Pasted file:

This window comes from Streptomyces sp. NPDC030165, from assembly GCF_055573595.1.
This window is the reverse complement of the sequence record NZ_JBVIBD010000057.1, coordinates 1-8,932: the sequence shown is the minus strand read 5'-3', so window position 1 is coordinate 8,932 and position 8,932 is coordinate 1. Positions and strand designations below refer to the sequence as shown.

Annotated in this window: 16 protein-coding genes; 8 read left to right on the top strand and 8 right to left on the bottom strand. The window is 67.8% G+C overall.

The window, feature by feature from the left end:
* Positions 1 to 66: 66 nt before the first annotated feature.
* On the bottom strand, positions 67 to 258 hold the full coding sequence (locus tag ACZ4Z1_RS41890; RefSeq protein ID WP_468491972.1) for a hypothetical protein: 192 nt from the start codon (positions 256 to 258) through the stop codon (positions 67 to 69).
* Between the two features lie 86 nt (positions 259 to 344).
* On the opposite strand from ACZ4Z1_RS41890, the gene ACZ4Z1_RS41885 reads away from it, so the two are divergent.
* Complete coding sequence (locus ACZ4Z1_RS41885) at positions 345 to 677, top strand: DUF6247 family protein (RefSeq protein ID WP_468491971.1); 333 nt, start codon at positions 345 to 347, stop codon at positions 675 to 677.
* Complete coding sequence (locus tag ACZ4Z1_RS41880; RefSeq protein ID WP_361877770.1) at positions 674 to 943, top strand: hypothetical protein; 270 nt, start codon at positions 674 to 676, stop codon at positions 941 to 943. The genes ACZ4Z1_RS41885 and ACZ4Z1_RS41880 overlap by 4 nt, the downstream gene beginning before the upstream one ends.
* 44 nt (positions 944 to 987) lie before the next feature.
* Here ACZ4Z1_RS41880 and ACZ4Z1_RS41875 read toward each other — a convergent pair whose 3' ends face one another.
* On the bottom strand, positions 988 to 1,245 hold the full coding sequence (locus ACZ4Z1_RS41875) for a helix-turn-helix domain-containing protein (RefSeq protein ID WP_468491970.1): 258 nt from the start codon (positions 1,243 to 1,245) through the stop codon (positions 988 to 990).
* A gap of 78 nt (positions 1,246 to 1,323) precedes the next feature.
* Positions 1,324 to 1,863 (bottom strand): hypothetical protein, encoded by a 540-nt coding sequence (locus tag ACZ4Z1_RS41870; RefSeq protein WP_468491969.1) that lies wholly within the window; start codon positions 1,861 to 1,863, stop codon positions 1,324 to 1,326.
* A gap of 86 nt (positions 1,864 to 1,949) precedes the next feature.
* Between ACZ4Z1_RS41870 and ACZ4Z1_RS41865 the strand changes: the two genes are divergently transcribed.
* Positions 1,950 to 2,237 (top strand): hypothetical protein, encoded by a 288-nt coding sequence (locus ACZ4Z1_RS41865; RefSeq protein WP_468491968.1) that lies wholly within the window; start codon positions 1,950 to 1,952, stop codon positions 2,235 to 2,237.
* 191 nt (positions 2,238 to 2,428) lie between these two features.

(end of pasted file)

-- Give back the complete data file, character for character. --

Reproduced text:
This window comes from Streptomyces sp. NPDC030165, from assembly GCF_055573595.1.
This window is the reverse complement of the sequence record NZ_JBVIBD010000057.1, coordinates 1-8,932: the sequence shown is the minus strand read 5'-3', so window position 1 is coordinate 8,932 and position 8,932 is coordinate 1. Positions and strand designations below refer to the sequence as shown.

Annotated in this window: 16 protein-coding genes; 8 read left to right on the top strand and 8 right to left on the bottom strand. The window is 67.8% G+C overall.

The window, feature by feature from the left end:
* Positions 1 to 66: 66 nt before the first annotated feature.
* On the bottom strand, positions 67 to 258 hold the full coding sequence (locus tag ACZ4Z1_RS41890; RefSeq protein ID WP_468491972.1) for a hypothetical protein: 192 nt from the start codon (positions 256 to 258) through the stop codon (positions 67 to 69).
* Between the two features lie 86 nt (positions 259 to 344).
* On the opposite strand from ACZ4Z1_RS41890, the gene ACZ4Z1_RS41885 reads away from it, so the two are divergent.
* Complete coding sequence (locus ACZ4Z1_RS41885) at positions 345 to 677, top strand: DUF6247 family protein (RefSeq protein ID WP_468491971.1); 333 nt, start codon at positions 345 to 347, stop codon at positions 675 to 677.
* Complete coding sequence (locus tag ACZ4Z1_RS41880; RefSeq protein ID WP_361877770.1) at positions 674 to 943, top strand: hypothetical protein; 270 nt, start codon at positions 674 to 676, stop codon at positions 941 to 943. The genes ACZ4Z1_RS41885 and ACZ4Z1_RS41880 overlap by 4 nt, the downstream gene beginning before the upstream one ends.
* 44 nt (positions 944 to 987) lie before the next feature.
* Here ACZ4Z1_RS41880 and ACZ4Z1_RS41875 read toward each other — a convergent pair whose 3' ends face one another.
* On the bottom strand, positions 988 to 1,245 hold the full coding sequence (locus ACZ4Z1_RS41875) for a helix-turn-helix domain-containing protein (RefSeq protein ID WP_468491970.1): 258 nt from the start codon (positions 1,243 to 1,245) through the stop codon (positions 988 to 990).
* A gap of 78 nt (positions 1,246 to 1,323) precedes the next feature.
* Positions 1,324 to 1,863 (bottom strand): hypothetical protein, encoded by a 540-nt coding sequence (locus tag ACZ4Z1_RS41870; RefSeq protein WP_468491969.1) that lies wholly within the window; start codon positions 1,861 to 1,863, stop codon positions 1,324 to 1,326.
* A gap of 86 nt (positions 1,864 to 1,949) precedes the next feature.
* Between ACZ4Z1_RS41870 and ACZ4Z1_RS41865 the strand changes: the two genes are divergently transcribed.
* Positions 1,950 to 2,237 (top strand): hypothetical protein, encoded by a 288-nt coding sequence (locus ACZ4Z1_RS41865; RefSeq protein WP_468491968.1) that lies wholly within the window; start codon positions 1,950 to 1,952, stop codon positions 2,235 to 2,237.
* 191 nt (positions 2,238 to 2,428) lie between these two features.